The real beauty of the Apple Watch, however, is in how quickly I can change faces. I've got a Modular face for my day-to-day, a Modular face designed specifically for roller derby coaching (replete with stopwatch, activity tracker, timer, and weather chart), and a more refined Utility and Photo face for going out in the evenings.
Ping my iPhone
I don't think I've used any feature more on my Apple Watch than Ping Phone, and it's almost (almost) worth the $350 just to be a glorified alert system. Since moving from my small Boston studio to a much larger suburban house, I frequently leave my iPhone in strange places: the hall closet, on top of the washer, the bathroom's music dock, buried under mail... you get the picture. I'm a bit scatterbrained, and the watch has saved my bacon so many different times by letting me instantly find my iPhone by swiping up for the Settings glance and pressing the Ping Phone button. It's largely responsible for me getting out of my house and on time most days.
Is this a little sad on my part? Maybe. But given all the insanity of daily life, it's a relief to just have a "Find" button so quick at your command. (I only wish it would hook into my Tile and ping my keys, too.)
When you work at home, you can very easily get sucked into sitting in front of a screen for eight hours without moving, ignoring your body's cries for nourishment and movement with a dismissing "I just have to finish... this... paragraph."
I've fallen into this neverending work pit many times throughout my career, and though I've tried many an OS X app to force me to get up and just move already, the only thing that has really worked is the watch. It yells at me to stand; it yells at me when I've done nothing but get breakfast and it's 4PM; it yells at me to not break my 20-day move streak just because I want to finish an article before midnight. Who knew I was so persuaded by yelling?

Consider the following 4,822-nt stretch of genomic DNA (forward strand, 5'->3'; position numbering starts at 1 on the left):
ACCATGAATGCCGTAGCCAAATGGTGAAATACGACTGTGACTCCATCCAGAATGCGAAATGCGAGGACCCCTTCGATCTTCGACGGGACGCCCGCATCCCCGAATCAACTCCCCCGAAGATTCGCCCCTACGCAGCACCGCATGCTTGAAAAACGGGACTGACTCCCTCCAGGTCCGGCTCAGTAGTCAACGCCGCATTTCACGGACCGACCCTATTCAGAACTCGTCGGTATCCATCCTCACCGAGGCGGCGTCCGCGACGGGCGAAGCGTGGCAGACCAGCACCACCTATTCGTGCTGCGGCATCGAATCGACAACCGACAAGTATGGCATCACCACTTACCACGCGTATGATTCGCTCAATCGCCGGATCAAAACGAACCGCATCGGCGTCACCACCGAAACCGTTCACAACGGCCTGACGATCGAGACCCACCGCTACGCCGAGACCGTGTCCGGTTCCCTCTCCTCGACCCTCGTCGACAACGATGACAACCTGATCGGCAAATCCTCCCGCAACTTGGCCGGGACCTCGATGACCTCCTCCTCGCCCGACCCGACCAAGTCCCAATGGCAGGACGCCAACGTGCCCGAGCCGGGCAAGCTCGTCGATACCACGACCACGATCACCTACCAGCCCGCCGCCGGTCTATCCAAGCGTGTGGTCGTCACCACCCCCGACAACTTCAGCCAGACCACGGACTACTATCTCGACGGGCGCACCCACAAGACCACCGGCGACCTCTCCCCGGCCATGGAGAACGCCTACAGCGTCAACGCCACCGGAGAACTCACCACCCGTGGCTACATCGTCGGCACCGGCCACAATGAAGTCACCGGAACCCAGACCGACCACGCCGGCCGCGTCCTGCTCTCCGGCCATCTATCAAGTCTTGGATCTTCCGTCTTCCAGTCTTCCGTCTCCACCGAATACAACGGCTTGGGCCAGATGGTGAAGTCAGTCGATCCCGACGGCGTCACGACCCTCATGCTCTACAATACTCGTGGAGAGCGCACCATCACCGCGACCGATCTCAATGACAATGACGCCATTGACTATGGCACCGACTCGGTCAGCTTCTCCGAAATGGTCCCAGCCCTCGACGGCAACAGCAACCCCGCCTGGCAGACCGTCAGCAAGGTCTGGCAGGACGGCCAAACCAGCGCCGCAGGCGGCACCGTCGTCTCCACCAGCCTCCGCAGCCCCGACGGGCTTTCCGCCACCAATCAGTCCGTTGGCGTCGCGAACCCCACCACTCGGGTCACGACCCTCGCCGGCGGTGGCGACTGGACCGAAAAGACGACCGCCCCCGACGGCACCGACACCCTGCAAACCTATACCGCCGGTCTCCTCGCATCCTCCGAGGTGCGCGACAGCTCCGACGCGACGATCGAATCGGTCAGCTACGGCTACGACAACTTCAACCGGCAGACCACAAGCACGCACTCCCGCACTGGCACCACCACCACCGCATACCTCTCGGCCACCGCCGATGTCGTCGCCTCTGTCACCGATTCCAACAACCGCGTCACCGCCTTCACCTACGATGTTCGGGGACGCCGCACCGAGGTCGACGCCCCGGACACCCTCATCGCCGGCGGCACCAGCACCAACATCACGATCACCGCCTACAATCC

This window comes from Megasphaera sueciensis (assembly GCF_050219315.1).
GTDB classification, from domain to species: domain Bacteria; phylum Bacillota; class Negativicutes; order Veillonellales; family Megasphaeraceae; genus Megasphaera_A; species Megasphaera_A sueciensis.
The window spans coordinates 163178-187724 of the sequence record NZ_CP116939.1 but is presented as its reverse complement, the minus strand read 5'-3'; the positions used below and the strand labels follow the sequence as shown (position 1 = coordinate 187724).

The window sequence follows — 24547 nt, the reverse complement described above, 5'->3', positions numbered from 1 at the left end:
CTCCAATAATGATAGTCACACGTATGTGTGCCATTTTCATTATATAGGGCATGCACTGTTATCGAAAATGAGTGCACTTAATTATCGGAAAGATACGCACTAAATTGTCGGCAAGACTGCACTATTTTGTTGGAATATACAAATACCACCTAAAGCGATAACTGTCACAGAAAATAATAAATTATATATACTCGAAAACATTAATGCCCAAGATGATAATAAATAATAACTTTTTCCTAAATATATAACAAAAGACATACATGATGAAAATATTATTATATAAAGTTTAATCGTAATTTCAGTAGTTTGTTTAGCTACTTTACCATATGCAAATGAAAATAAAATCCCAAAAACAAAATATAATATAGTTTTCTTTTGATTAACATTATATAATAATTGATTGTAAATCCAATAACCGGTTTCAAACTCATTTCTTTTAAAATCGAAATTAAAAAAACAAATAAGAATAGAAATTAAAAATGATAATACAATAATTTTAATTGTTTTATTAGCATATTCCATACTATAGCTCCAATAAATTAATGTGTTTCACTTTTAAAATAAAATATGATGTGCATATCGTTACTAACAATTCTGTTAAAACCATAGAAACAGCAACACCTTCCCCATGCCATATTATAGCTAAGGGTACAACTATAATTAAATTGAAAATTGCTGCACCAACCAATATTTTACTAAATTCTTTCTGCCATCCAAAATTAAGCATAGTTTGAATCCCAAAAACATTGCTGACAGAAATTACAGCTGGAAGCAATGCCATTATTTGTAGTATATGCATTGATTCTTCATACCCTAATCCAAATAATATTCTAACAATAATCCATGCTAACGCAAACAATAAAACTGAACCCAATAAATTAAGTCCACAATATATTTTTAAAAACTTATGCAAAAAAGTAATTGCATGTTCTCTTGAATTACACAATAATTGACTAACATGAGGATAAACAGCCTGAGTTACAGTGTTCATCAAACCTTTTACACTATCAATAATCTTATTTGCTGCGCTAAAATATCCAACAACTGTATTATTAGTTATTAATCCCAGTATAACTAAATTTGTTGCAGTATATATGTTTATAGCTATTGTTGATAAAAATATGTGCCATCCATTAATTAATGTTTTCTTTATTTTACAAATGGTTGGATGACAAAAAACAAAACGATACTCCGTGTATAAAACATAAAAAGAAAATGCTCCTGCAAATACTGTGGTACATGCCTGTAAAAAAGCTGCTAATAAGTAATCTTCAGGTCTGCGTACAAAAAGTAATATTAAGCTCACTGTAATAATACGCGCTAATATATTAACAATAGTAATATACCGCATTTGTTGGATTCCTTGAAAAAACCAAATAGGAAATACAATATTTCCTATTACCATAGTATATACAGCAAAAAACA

In seriousness, the Apple Watch may over-nag at times, but it keeps me moving and active in a way that BreakTime never could. It's exciting to look back at two weeks of successful move goals and actually feel the difference in my body: I'm not nearly as achey or anxious when I make time to do yoga or a little cardio crosstraining outside of my weekly derby caloric burns.
I have notifications highly regulated on my Apple Watch: Very few alerts set off a sound or haptic tap, and only a few more make it to my wrist at all. (You can set all this up in the watch's notification settings.) This means that when I get an alert on my wrist, it's at least important enough to give it a quick glance; if it's actually worth stepping away from whatever I'm doing, I can address it.
This system has allowed me to largely keep my iPhone off the table and out of public gatherings during the last nine months, which I very much appreciate. All the stupid notifications I'd mindlessly check—Instagram, Facebook, non-VIP email, Star Wars Card Trader—none of those make it to my wrist. They're out of sight, out of mind.
Answering calls on my wrist